One of my fondest Christmas memories was the arrival of my grandmother's Christmas parcel from Germany. It was a culinary delight filled with treasures from all over Europe. And in every package was a new addition to my beloved Steiff toys...a brand I take pride in to this day.

I could take just about everything used to symbolize Christmas and map out a story of my life. And that's the neat thing about stories. The best ones contain an emotional component that allows us to reconnect with experiences long lost within ourselves.

So here's to Christmas. And a wish for all my readers that 2011 gives you the chance to script the best story of your life. Thanks for reading!


American Idol Proves Anything Sells - As Long As It's A Good Story!

I enjoy watching American Idol to see both the best - and worst of American talent. The show is a smoothly crafted PR machine - and marketers dream. To merely be on the show guarantees viewership of an audience greater than that participating in most American elections!

The story is simple. Show talent - and sell talent - by inviting the audience to become part of the process. But once in a while the show's producers throw us for a loop - as they did in the case of allowing 63 year old civil rights veteran "General" Larry Platt perform his internet sensation hit..."Pants on the Ground."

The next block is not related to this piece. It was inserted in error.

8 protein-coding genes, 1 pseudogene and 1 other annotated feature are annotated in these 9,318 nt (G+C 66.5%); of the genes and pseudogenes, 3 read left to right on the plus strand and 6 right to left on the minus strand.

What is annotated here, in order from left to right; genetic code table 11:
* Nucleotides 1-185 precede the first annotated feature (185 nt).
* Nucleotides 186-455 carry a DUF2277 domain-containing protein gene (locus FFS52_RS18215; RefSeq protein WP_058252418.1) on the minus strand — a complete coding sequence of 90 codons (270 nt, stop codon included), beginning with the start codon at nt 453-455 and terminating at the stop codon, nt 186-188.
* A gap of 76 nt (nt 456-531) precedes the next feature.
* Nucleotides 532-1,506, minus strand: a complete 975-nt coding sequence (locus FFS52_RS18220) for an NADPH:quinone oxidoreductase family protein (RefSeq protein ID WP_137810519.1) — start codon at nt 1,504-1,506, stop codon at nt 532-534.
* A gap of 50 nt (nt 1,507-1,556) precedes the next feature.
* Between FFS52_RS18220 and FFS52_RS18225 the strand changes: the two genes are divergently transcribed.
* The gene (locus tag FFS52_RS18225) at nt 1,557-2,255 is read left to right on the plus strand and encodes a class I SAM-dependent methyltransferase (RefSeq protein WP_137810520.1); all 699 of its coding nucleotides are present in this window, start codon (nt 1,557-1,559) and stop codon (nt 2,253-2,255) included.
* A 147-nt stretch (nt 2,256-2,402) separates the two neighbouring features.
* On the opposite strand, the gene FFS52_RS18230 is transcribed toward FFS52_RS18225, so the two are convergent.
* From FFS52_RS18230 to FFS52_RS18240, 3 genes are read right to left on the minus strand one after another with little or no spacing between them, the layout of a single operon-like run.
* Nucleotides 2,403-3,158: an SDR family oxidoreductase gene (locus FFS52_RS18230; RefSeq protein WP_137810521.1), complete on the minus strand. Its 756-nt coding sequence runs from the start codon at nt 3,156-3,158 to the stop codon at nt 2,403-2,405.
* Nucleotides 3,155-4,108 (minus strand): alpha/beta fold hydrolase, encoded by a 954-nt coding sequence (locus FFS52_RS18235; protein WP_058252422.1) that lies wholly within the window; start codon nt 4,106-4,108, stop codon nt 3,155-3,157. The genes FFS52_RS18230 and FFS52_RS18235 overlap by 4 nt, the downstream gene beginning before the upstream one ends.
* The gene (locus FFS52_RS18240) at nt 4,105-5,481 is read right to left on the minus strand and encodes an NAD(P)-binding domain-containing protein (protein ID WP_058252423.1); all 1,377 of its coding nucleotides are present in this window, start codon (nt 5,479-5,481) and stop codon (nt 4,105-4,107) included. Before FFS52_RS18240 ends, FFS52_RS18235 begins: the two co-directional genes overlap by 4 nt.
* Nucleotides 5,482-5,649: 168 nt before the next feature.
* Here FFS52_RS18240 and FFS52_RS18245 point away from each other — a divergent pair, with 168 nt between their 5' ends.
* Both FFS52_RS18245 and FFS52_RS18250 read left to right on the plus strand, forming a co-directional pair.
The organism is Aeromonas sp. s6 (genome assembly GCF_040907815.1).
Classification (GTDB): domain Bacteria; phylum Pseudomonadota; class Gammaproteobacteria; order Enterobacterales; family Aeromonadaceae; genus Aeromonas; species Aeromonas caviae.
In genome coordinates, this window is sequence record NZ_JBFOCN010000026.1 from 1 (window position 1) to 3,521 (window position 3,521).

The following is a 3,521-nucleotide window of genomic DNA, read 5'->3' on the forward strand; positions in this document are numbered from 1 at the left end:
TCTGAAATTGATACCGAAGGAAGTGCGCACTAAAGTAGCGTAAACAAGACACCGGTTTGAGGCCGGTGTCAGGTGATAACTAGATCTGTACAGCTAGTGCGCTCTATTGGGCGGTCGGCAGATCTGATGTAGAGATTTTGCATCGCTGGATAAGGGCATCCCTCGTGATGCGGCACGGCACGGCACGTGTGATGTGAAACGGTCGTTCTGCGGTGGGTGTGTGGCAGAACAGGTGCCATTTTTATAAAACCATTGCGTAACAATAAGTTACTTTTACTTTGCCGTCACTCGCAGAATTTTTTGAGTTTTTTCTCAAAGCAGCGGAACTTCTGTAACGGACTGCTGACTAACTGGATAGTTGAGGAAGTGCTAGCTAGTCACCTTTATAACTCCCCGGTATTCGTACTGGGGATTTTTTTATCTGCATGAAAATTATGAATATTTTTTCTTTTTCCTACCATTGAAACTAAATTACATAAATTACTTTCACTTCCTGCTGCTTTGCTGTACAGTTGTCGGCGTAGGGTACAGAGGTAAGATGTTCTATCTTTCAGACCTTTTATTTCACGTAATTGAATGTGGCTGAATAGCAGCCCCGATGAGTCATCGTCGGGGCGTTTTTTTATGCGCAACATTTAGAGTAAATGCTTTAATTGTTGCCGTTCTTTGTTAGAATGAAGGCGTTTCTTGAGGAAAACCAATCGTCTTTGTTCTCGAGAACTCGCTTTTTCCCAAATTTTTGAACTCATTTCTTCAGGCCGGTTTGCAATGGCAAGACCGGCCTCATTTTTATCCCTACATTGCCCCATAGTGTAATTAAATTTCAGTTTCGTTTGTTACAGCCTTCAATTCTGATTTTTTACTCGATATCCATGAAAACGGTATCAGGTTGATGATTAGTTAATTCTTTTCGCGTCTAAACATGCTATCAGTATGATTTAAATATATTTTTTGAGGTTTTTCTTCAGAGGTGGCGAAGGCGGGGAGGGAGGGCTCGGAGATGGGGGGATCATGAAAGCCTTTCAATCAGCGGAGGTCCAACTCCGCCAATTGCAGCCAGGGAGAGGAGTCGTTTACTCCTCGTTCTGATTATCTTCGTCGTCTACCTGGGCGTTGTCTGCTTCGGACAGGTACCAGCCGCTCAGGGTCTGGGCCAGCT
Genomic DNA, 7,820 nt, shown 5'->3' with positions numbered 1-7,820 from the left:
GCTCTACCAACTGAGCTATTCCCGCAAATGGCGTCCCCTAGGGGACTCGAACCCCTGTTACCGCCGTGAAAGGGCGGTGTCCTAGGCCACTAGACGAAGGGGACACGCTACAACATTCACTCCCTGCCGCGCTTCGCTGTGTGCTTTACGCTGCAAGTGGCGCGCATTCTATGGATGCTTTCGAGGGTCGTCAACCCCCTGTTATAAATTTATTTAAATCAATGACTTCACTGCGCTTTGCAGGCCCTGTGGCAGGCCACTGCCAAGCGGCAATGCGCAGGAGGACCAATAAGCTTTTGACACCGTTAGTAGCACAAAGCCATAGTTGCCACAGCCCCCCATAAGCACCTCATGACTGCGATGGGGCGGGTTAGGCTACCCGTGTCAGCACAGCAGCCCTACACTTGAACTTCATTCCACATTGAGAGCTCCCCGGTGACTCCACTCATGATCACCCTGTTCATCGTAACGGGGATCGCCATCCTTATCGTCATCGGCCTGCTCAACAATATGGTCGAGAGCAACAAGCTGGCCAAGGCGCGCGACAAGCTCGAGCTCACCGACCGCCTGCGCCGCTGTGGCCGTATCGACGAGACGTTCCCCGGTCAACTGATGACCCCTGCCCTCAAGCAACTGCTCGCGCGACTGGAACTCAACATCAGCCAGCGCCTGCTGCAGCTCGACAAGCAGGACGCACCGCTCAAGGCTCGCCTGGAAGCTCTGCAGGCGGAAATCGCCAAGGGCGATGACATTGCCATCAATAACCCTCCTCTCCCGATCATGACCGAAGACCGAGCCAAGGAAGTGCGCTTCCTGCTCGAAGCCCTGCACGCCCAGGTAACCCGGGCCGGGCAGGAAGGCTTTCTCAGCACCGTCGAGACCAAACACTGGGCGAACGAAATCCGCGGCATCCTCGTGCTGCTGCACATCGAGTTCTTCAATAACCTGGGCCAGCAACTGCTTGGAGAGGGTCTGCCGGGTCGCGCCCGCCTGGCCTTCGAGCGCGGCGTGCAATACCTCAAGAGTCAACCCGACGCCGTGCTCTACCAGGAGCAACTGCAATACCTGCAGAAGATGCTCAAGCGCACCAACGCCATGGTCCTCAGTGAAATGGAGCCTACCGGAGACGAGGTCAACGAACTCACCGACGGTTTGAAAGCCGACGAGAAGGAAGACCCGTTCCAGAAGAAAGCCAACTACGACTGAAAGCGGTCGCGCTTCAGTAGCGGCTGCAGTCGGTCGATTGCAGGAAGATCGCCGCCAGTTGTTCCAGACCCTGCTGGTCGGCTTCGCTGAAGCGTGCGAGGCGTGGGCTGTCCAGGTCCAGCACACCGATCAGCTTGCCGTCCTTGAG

PantsonthegroundWhen I first saw the clip I cringed at the insanity of allowing this guy to perform on the show. That is, until I read his story. Apparently Platt is a civil rights veteran and has photos of himself alongside such greats as Martin Luther King Jr. He has awards from city and state officials for his social justice work. The song's title is meant to be a jab at young people today who insist on wearing baggy pants. The implication being that they've either forgotten about the past - or know about it and don't take the time to respect the work that was done to protect civil rights.

Platt's song quickly became an internet sensation garnering yet more publicity for both himself - as well as for the show. In a world where instant fame is just a click away, Platt's story is living proof that you can still act like a nutbar...yet still win us over if you have a good story to back it up.

What did you think of Platt's appearance on the show? What about the judge's reaction to the performance? Why is it that the song is such an internet sensation?

Proctor and Gamble Adds 'Bounce' to Storytelling


Proctor and Gamble has come up with a new twist on storytelling for their line of fresh scented dryer sheets. Bounce sheets come in a variety of colours, and help freshen your clothes and reduce static in the dryer.